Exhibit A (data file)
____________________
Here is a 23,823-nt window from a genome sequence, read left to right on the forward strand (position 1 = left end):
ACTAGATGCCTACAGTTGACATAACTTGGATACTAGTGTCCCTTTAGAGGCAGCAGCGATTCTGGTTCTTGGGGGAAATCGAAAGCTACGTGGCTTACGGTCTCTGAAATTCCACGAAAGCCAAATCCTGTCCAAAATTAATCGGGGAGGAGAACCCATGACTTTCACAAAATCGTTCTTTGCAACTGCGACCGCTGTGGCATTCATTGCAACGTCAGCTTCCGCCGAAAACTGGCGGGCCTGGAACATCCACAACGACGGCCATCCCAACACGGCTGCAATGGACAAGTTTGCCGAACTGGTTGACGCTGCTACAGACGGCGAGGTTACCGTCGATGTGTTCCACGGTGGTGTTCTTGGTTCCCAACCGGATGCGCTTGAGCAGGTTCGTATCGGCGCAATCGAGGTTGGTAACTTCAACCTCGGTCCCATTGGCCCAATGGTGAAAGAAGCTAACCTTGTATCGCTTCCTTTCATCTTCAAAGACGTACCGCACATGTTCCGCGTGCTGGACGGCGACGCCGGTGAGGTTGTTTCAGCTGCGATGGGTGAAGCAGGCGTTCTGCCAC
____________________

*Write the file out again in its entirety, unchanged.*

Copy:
Here is a 23,823-nt window from a genome sequence, read left to right on the forward strand (position 1 = left end):
ACTAGATGCCTACAGTTGACATAACTTGGATACTAGTGTCCCTTTAGAGGCAGCAGCGATTCTGGTTCTTGGGGGAAATCGAAAGCTACGTGGCTTACGGTCTCTGAAATTCCACGAAAGCCAAATCCTGTCCAAAATTAATCGGGGAGGAGAACCCATGACTTTCACAAAATCGTTCTTTGCAACTGCGACCGCTGTGGCATTCATTGCAACGTCAGCTTCCGCCGAAAACTGGCGGGCCTGGAACATCCACAACGACGGCCATCCCAACACGGCTGCAATGGACAAGTTTGCCGAACTGGTTGACGCTGCTACAGACGGCGAGGTTACCGTCGATGTGTTCCACGGTGGTGTTCTTGGTTCCCAACCGGATGCGCTTGAGCAGGTTCGTATCGGCGCAATCGAGGTTGGTAACTTCAACCTCGGTCCCATTGGCCCAATGGTGAAAGAAGCTAACCTTGTATCGCTTCCTTTCATCTTCAAAGACGTACCGCACATGTTCCGCGTGCTGGACGGCGACGCCGGTGAGGTTGTTTCAGCTGCGATGGGTGAAGCAGGCGTTCTGCCAC